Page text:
“I pay tribute to a good footballer, respected by all for his courtesy and his talent, proudly reminding us of the Lions saga in 2002. I offer my heartfelt condolences to his family and to the football world,” he added.

The midfielder joined Fulham from Lens two years later and excelled as a powerful defensive midfield enforcer and was affectionately known as the ‘Wardrobe’ due to his stature.

“We are devastated to hear news reports this evening that Papa Bouba Diop has passed away, aged 42. Rest well, Wardrobe,” tweeted Fulham FC.

Current Senegal international Sadio Mane wrote on Instagram: “Pape Bouba, it was with a broken heart that we learned of your (death). Know that you will forever remain in our hearts even if you left without saying goodbye to us.”

Also Read: OBIT: Diego Maradona

Also Read: Australia seeks apology over ‘repugnant’ Tweet by China

India News Sport

Guha slams ‘demigod superstar’ culture in Indian cricket

Historian Ramachandra Guha, a former member of the Committee of Administrators (CoA) that ran the Board of Control for Cricket in India (BCCI) during the reforms process ordered by the Supreme Court, has lashed out at the superstar culture in Indian cricket that has allowed top cricketers to have veto power over every decision.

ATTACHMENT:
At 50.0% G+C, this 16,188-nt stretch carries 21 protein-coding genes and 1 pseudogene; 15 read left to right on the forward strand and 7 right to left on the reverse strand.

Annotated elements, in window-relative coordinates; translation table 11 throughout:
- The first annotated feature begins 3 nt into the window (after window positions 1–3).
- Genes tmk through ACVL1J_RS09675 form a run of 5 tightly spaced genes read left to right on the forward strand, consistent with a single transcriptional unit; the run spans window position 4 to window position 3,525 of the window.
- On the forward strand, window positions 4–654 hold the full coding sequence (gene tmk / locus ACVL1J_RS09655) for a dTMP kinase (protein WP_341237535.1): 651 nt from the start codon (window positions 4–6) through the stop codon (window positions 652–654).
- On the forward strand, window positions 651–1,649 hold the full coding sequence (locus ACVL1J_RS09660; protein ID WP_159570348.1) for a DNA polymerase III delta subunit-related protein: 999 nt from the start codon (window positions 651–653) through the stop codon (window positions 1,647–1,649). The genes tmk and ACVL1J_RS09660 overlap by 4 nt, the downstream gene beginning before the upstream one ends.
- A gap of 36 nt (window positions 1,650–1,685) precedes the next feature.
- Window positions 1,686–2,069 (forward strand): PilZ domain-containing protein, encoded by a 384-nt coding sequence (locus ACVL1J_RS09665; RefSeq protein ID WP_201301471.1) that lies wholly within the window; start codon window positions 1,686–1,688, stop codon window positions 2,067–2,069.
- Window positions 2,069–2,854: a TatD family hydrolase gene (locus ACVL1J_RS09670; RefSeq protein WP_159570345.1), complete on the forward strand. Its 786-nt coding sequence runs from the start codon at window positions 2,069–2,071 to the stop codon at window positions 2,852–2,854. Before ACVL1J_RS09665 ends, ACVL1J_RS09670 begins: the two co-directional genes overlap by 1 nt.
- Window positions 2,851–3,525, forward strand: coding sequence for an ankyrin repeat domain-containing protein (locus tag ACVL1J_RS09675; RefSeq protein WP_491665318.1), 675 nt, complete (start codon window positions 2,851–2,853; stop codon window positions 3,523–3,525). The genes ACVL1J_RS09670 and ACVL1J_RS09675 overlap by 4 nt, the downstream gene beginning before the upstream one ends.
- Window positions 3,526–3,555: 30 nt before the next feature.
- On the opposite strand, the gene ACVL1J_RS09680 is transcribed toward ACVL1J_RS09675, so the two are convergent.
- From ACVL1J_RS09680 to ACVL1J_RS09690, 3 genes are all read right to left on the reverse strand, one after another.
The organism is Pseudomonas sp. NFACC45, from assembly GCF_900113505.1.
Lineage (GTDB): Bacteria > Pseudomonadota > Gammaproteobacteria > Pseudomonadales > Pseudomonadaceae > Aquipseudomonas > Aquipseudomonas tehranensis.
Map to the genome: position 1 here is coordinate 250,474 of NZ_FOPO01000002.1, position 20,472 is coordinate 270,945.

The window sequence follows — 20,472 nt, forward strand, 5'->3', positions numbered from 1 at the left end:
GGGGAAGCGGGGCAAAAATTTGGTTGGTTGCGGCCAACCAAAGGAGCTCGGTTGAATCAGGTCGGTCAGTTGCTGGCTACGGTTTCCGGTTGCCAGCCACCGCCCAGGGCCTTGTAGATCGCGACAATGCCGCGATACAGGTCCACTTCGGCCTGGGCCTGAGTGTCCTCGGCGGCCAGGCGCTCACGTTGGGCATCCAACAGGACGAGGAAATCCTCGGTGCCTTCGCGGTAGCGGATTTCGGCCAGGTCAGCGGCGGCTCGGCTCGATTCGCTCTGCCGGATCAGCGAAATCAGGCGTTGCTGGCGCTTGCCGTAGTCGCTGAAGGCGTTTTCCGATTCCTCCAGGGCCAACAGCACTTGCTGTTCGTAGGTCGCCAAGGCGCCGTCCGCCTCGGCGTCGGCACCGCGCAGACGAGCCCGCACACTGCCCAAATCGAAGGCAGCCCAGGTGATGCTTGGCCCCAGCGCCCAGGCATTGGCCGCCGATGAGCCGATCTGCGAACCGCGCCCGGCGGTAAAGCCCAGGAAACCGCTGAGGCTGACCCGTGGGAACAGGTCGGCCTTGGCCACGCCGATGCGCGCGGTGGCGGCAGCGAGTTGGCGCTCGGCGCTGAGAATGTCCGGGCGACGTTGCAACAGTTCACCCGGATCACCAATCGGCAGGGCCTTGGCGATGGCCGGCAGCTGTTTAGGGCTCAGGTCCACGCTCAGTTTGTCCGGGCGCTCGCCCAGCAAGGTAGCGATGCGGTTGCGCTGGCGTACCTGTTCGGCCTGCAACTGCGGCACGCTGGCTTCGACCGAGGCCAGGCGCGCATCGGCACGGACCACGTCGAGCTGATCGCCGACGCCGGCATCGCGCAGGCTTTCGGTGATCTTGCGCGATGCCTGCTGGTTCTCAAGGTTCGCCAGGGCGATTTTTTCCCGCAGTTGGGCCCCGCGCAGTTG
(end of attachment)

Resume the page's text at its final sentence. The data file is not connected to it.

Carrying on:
In an interview to about his new book, The Commonwealth of Cricket, Guha lavished praised on former India captain Bishan Bedi but blames the Board, especially the Vinod Rai-headed CoA, for not showing enough spine to stand up to the likes of MS Dhoni and Virat Kohli.

“When Bedi once gave a television interview where he said some sarcastic things, he was banned for a (Test) match in Bangalore in 1974. Players had to get more power, they had to get organised, they had to be noticed, they had to be paid properly, which took a very long time. The generation of Bedi and (Sunil) Gavaskar was not really paid well till the fag end of their careers,” said Guha.